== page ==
The Battle over the “Facts” of Aviation’s Environmental Record, and the Power of Media

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The EPA’s issuance of a draft Endangerment Finding moved to the fore debates about CO² standards on US and International forums.

The above two graphics symbolize the impact which gradations and inferences which the below two articles exhibit in the dissemination of the facts in this global political discussion. The use of a red colored lens in photographing the contrails creates a sinister image of aviation, while the green globe and rainbow flight line put flying in a more positive light. Little details can influence public perceptions.

The point is that these messages can impact the world public opinion and those who work in the aeronautical business must monitor and respond to statements of “fact” which may be misleading or wrong!

To parse the Washington Post article, here are some tells about what the author’s shading on this issue may be:

  • The author is “New York-based magazine writer and author of the ‘The Plane That Wasn’t There: Why We Haven’t Found MH370’ and ‘Extreme Fear: The Science of Your Mind in Danger,’” while other bios on him say that “he specializes in aviation, adventure, and psychology.” His resume and writing background are not replete with either education or experience which would make his observations more expert on aviation.
  • His opening starts with a citation to the WWF, a well-respected NGO, but has a long-held opposition to aviation. The “fact” cited in that paragraph is supported by economists and appears to have the underlying mathematics questioned in a reader response.
  • Here’s an example of how his words are intended to prejudge the facts: “a lot of the ‘easy’ fixes have been made.” Perhaps the writer is unaware, or simply chose to ignore, that airframe and powerplant manufacturers have invested Billions of research dollars to improve their noise and carbon footprints. Many of those “easy fixes” required breakthrough discovery of materials, configurations and other methods to improve their environmental performances. Also, the airlines paid for them with no tax benefits like the green ideal Prius.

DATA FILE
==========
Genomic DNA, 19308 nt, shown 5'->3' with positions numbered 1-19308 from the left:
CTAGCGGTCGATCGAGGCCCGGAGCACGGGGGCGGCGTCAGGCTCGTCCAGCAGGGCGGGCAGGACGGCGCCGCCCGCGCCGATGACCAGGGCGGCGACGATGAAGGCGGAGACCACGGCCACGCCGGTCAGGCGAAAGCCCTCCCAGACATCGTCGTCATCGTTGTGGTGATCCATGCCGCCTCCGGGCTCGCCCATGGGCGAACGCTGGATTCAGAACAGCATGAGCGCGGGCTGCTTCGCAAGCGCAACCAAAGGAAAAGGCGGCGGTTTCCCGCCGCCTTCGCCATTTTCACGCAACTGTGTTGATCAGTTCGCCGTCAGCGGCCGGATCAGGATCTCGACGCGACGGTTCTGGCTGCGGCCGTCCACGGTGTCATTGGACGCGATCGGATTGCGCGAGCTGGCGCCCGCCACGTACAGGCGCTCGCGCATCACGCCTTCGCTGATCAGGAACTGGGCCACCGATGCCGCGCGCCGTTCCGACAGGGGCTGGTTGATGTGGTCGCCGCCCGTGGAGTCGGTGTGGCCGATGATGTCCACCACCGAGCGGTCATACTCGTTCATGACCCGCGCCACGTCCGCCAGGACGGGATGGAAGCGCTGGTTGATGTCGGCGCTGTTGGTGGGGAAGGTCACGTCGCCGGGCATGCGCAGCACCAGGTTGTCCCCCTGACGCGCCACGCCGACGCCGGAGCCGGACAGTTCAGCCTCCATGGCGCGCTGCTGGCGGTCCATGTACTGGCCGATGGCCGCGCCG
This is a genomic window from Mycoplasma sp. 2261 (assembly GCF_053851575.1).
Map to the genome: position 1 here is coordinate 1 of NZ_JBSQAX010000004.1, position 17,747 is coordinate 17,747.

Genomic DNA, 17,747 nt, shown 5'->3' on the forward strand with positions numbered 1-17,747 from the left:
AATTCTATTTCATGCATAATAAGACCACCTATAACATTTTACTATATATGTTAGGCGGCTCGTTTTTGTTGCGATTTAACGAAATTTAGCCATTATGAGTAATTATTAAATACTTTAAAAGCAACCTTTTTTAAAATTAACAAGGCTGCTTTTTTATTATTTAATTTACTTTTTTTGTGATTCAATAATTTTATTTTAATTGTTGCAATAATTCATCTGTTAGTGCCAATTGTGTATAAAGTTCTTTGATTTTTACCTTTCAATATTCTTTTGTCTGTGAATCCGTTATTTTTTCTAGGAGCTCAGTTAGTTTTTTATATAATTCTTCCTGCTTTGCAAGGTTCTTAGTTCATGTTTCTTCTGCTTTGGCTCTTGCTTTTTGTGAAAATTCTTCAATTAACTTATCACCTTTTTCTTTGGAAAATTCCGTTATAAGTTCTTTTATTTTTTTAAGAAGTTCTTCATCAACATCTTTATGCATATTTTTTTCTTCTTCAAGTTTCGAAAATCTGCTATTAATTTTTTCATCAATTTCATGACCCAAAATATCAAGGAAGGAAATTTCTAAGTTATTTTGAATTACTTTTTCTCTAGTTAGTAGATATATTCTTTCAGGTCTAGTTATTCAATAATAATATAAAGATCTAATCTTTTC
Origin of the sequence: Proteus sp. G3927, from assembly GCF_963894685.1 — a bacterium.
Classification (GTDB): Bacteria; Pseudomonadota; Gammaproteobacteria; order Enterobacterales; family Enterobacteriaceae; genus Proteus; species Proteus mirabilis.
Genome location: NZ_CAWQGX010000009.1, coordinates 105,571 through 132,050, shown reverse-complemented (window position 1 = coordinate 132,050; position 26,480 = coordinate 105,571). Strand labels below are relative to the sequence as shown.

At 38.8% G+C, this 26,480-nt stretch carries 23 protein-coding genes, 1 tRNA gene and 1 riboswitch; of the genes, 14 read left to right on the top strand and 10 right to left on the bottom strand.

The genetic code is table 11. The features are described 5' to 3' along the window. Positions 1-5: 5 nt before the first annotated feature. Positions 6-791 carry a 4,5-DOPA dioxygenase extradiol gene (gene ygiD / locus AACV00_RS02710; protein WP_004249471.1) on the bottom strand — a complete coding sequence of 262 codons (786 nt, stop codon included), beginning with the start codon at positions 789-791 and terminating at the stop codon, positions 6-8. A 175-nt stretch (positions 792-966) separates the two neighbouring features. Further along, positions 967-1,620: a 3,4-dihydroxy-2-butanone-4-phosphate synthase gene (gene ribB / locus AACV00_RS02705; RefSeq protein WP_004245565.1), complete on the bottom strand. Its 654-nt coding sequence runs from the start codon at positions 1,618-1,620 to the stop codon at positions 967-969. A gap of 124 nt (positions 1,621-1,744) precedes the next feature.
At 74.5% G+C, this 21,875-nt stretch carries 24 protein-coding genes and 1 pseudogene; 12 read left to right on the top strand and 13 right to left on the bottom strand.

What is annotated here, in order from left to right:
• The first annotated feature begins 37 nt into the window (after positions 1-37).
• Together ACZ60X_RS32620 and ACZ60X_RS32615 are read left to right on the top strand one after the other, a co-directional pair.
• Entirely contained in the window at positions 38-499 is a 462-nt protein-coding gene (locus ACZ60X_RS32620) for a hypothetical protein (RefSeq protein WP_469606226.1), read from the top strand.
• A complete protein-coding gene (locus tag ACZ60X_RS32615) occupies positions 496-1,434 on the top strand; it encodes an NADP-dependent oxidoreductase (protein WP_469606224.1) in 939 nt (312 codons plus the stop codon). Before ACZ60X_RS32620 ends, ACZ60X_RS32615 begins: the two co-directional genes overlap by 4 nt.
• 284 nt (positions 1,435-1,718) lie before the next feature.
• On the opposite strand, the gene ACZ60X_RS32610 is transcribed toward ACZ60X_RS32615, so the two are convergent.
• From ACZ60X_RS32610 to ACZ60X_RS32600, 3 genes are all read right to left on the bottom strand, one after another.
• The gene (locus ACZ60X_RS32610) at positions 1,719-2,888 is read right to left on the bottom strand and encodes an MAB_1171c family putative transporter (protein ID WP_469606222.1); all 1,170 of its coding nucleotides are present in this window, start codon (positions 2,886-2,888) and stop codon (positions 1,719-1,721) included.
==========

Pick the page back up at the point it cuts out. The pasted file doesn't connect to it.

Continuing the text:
• He then cites the radical design of the Solar Pulse as a future example of a possible commercial airliner. While the investors in this innovative technology have confidence that some day, their aircraft may be the future commercial fleet. A simple picture might clearly show that this is not a near term real option.
  • He cites a friend Slate writer Eric Holthaus who has adopted as his personal solution– no longer flying!

The second article admittedly does not focus solely on the environmental aspects of aviation. He addresses the future of airports, supersonic airplanes, UAS, space and the greening of aircraft. The author is a geographer by academic training and his normal beat is not aviation. When he discusses aviation, here are some of his telltale points:

  • “The 2% contribution that aviation makes to global manmade CO2 emissions is lower than many might expect.”
  • “A number of green commitments were agreed to in 2009, the most significant of which is a 50% cut in net emissions by 2050, when compared with 2005 figures.”
  • “To deliver on these commitments, much faith has been placed in the use of biofuel as a substitute for jet fuel.”
    • “These fuels must be made from sustainable, non-food biomass sources such as camelina, halphytes and jatropha. Even used cooking oil, public waste and algae can be converted to a fuel that produces 80% less emissions than its predecessor.”
    • “But this method also faces significant challenges, particularly in ensuring that the production of food crops for biofuel in no way interferes with land use for the production of food…”
    • “There is also a question of economic feasibility, as Peter Hind writes in Regional International: ‘Even adding the carbon cost to the price of jet fuel, it is far more economically advantageous to burn regular fuel and pay the carbon penalty than to switch to biofuel.’”
  • As to the prospects of solar power to be the primary source of energy for powering commercial aircraft, he notes
    • “There is a clear desire to introduce sustainable energy sources but it seems for now they will be used to supplement current operations – like solar power for in-flight electronics or biofuel added to jet fuel – rather than create revolutionary new systems.”

Somewhere between these antipodes lays truth. These two authors have expressed their opinions of the “facts.” The green version is being accepted by many, particularly in Europe. The EU has an aggressive history trying to attack aviation’s contribution to CO² pollution and the public there supports stricter measures. But for strong reactions form ICAO (particularly Africa and Asia) and then once more by the US Congress, limitations on flights to the Continent would be in place now.

It is incumbent on aviation to be vigilant about efforts to mislead the general populace on the industry’s efforts to assume their environmental mantle. If such correction of misleading impressions does not occur, the “Holthaus solution” may become the norm.

POST EVERYTHING: Air travel is terrible for the environment. Can new technology change that?

ARTICLE: Newsweek special report: The future of aviation

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